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Exhibition gives attention to art of children’s book illustrations

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Mashrabia gallery in Downtown Cairo is currently exhibiting Sahar Abdallah’s illustrations from her newly-released children’s book, A Picture and a Book. The gallery features the book’s illustrations in their full glory, accompanied with captions and descriptions. The book may be aimed at children, but the exhibition is for everyone.

Abdallah studied at Helwan Univeristy and now works as a freelance illustrator in Cairo. She has illustrated an impressive array of published children’s books.

The Mashrabia gallery was empty when I walked in at midday; understandable since many art-goers do not wake up before 6 pm (naturally). The place looks nice enough but oddly lacks air-conditioning, which can turn the mostly-wooden room into a sauna as well as provide a nicer habitat for the local ants, who had turned out in all their glory to enjoy the illustrations.

The Italian lady who manages the gallery had a friend over and their conversation dominated the entire space: no quiet contemplating here. Strangely, the one person from the gallery who was available to talk to me did not seem to know that much about the exhibition and instead pointed me to the artist’s CV and the book itself, which although admittedly helpful, did not provide the information I had hoped for from the gallery.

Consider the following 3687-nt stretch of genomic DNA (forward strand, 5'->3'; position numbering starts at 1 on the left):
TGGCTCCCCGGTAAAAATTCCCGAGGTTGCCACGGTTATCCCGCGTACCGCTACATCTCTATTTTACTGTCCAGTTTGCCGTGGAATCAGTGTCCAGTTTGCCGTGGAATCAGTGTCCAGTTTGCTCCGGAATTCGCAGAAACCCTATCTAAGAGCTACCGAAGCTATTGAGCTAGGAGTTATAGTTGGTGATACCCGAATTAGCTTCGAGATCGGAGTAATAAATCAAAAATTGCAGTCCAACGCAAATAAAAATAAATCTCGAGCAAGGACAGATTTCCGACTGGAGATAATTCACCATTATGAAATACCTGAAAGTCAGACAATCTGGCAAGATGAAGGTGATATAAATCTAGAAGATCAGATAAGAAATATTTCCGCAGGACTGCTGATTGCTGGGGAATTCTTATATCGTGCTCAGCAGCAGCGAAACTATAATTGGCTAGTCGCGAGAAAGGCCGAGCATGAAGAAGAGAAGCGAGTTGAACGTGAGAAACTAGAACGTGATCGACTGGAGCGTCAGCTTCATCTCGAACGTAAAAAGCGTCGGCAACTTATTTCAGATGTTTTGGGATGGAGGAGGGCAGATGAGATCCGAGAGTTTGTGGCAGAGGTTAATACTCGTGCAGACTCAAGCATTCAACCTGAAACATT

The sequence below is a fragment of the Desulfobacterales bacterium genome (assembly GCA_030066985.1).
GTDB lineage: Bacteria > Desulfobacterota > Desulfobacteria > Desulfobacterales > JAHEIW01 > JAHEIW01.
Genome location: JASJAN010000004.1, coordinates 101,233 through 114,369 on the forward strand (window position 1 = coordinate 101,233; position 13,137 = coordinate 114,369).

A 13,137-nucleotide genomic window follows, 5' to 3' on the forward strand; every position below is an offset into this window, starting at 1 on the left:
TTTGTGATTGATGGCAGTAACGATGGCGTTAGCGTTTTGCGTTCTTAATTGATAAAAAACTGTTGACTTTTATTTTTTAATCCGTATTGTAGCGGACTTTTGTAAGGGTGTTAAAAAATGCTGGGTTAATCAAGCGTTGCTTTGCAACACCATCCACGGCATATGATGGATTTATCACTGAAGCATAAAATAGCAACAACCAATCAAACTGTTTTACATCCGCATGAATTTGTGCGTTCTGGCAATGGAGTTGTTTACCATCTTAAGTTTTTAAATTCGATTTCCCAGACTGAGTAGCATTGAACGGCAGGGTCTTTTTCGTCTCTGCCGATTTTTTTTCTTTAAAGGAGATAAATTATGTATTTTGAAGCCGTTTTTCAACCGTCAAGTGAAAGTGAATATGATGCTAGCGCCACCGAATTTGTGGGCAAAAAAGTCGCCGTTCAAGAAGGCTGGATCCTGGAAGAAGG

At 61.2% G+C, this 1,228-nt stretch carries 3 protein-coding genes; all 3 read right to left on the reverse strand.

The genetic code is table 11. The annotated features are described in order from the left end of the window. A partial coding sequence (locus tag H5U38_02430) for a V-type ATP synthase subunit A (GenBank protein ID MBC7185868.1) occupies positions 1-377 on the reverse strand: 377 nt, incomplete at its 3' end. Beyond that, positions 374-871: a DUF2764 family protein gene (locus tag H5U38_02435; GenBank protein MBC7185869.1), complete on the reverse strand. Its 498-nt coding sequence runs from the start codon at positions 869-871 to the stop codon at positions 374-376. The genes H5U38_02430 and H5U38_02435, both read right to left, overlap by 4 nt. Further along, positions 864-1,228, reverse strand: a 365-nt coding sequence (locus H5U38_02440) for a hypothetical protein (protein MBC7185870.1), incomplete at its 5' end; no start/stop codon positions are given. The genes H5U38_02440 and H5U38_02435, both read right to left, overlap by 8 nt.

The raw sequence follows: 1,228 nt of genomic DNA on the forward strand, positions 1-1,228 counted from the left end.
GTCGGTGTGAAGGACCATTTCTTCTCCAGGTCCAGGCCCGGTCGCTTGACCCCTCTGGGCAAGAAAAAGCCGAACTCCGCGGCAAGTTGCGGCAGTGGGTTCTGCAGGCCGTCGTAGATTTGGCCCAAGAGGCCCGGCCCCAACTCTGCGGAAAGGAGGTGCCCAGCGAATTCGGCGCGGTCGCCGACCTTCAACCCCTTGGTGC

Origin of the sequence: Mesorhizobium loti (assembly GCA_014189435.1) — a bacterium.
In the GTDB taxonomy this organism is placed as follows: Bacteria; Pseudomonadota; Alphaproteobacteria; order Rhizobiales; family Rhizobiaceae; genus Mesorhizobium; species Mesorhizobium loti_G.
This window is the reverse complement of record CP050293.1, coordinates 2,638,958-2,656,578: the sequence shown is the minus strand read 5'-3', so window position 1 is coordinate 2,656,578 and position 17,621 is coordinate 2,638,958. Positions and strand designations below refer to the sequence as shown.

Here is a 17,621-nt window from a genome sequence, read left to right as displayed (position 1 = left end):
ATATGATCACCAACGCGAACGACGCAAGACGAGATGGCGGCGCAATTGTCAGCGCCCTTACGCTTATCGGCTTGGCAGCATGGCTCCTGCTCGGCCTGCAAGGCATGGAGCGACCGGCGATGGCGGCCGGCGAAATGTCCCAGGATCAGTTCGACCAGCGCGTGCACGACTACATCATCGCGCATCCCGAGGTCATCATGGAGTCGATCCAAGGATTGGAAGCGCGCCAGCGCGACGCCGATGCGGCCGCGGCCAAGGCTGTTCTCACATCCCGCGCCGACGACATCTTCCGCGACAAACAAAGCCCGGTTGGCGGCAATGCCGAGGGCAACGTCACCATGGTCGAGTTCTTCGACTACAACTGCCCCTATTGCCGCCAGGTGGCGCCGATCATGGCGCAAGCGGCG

The book and the illustrations are lovely enough and intended to take children through a fascinating, though slightly challenging, tour of art. It showcases different artists from George Bahgoury to Helmy El-Touni and even Andy Warhol through the eyes of the protagonist Fannoun (wordplay on the Arabic word for ‘artist’), a child who enters an art competition at his school.

The book explains the different styles to children from the juxtaposition of different art forms, from using nature as a model to completely disregarding realistic proportions. If the book and the illustrations are quite charming, the artworks are even more so in real life. Take note that the book is completely in Arabic, and so are the captions for the exhibition’s artworks. A nice touch is that the book’s Arabic is written with the proper short vowels marked to encourage children to read correctly.

It takes less than 20 minutes of your time to view the lovely illustrations and they are worth seeing in actual size and colour. We would advise, however, that you go when the weather is gentler and be sure to ask for the book while you are there; it will give you a much better understanding of the exhibition.


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